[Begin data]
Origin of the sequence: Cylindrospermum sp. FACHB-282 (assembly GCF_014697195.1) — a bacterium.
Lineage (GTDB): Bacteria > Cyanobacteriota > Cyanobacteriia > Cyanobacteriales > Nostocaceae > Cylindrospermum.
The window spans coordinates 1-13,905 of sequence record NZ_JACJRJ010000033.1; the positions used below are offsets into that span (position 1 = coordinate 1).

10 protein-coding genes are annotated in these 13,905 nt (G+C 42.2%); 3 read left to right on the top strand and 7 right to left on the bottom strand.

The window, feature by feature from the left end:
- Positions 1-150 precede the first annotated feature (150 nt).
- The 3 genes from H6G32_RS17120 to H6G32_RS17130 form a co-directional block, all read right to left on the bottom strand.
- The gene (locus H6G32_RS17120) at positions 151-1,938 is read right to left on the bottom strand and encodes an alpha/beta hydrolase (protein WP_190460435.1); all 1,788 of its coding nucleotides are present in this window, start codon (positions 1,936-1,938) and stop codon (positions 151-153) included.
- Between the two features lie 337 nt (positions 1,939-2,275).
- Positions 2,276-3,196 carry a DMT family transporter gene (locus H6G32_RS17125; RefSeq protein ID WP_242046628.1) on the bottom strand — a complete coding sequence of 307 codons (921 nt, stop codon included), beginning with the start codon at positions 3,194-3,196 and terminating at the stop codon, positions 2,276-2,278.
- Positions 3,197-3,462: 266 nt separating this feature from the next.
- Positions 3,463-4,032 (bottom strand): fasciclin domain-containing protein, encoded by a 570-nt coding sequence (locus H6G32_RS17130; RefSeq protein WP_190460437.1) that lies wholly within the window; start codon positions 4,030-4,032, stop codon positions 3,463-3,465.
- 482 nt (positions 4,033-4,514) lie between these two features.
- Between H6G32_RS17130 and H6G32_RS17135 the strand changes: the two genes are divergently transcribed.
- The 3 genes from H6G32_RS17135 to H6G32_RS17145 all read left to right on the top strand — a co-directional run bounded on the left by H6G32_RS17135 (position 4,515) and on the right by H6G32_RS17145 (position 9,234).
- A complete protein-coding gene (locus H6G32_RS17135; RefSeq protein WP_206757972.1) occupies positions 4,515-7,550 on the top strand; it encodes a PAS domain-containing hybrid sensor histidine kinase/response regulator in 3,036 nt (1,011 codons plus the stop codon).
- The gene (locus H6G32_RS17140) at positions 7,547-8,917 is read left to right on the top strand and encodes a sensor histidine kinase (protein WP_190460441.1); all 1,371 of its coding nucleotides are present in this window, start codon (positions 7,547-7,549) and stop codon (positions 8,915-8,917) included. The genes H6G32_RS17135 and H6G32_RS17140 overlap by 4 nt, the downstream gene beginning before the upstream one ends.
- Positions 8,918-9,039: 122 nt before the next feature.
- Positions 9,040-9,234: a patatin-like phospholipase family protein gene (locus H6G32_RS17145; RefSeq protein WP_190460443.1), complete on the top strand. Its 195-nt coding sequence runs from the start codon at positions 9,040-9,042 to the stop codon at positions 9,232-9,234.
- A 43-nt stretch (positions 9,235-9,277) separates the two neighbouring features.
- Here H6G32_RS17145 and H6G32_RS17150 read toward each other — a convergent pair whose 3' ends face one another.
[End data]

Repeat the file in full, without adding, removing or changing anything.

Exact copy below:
Origin of the sequence: Cylindrospermum sp. FACHB-282 (assembly GCF_014697195.1) — a bacterium.
Lineage (GTDB): Bacteria > Cyanobacteriota > Cyanobacteriia > Cyanobacteriales > Nostocaceae > Cylindrospermum.
The window spans coordinates 1-13,905 of sequence record NZ_JACJRJ010000033.1; the positions used below are offsets into that span (position 1 = coordinate 1).

10 protein-coding genes are annotated in these 13,905 nt (G+C 42.2%); 3 read left to right on the top strand and 7 right to left on the bottom strand.

The window, feature by feature from the left end:
- Positions 1-150 precede the first annotated feature (150 nt).
- The 3 genes from H6G32_RS17120 to H6G32_RS17130 form a co-directional block, all read right to left on the bottom strand.
- The gene (locus H6G32_RS17120) at positions 151-1,938 is read right to left on the bottom strand and encodes an alpha/beta hydrolase (protein WP_190460435.1); all 1,788 of its coding nucleotides are present in this window, start codon (positions 1,936-1,938) and stop codon (positions 151-153) included.
- Between the two features lie 337 nt (positions 1,939-2,275).
- Positions 2,276-3,196 carry a DMT family transporter gene (locus H6G32_RS17125; RefSeq protein ID WP_242046628.1) on the bottom strand — a complete coding sequence of 307 codons (921 nt, stop codon included), beginning with the start codon at positions 3,194-3,196 and terminating at the stop codon, positions 2,276-2,278.
- Positions 3,197-3,462: 266 nt separating this feature from the next.
- Positions 3,463-4,032 (bottom strand): fasciclin domain-containing protein, encoded by a 570-nt coding sequence (locus H6G32_RS17130; RefSeq protein WP_190460437.1) that lies wholly within the window; start codon positions 4,030-4,032, stop codon positions 3,463-3,465.
- 482 nt (positions 4,033-4,514) lie between these two features.
- Between H6G32_RS17130 and H6G32_RS17135 the strand changes: the two genes are divergently transcribed.
- The 3 genes from H6G32_RS17135 to H6G32_RS17145 all read left to right on the top strand — a co-directional run bounded on the left by H6G32_RS17135 (position 4,515) and on the right by H6G32_RS17145 (position 9,234).
- A complete protein-coding gene (locus H6G32_RS17135; RefSeq protein WP_206757972.1) occupies positions 4,515-7,550 on the top strand; it encodes a PAS domain-containing hybrid sensor histidine kinase/response regulator in 3,036 nt (1,011 codons plus the stop codon).
- The gene (locus H6G32_RS17140) at positions 7,547-8,917 is read left to right on the top strand and encodes a sensor histidine kinase (protein WP_190460441.1); all 1,371 of its coding nucleotides are present in this window, start codon (positions 7,547-7,549) and stop codon (positions 8,915-8,917) included. The genes H6G32_RS17135 and H6G32_RS17140 overlap by 4 nt, the downstream gene beginning before the upstream one ends.
- Positions 8,918-9,039: 122 nt before the next feature.
- Positions 9,040-9,234: a patatin-like phospholipase family protein gene (locus H6G32_RS17145; RefSeq protein WP_190460443.1), complete on the top strand. Its 195-nt coding sequence runs from the start codon at positions 9,040-9,042 to the stop codon at positions 9,232-9,234.
- A 43-nt stretch (positions 9,235-9,277) separates the two neighbouring features.
- Here H6G32_RS17145 and H6G32_RS17150 read toward each other — a convergent pair whose 3' ends face one another.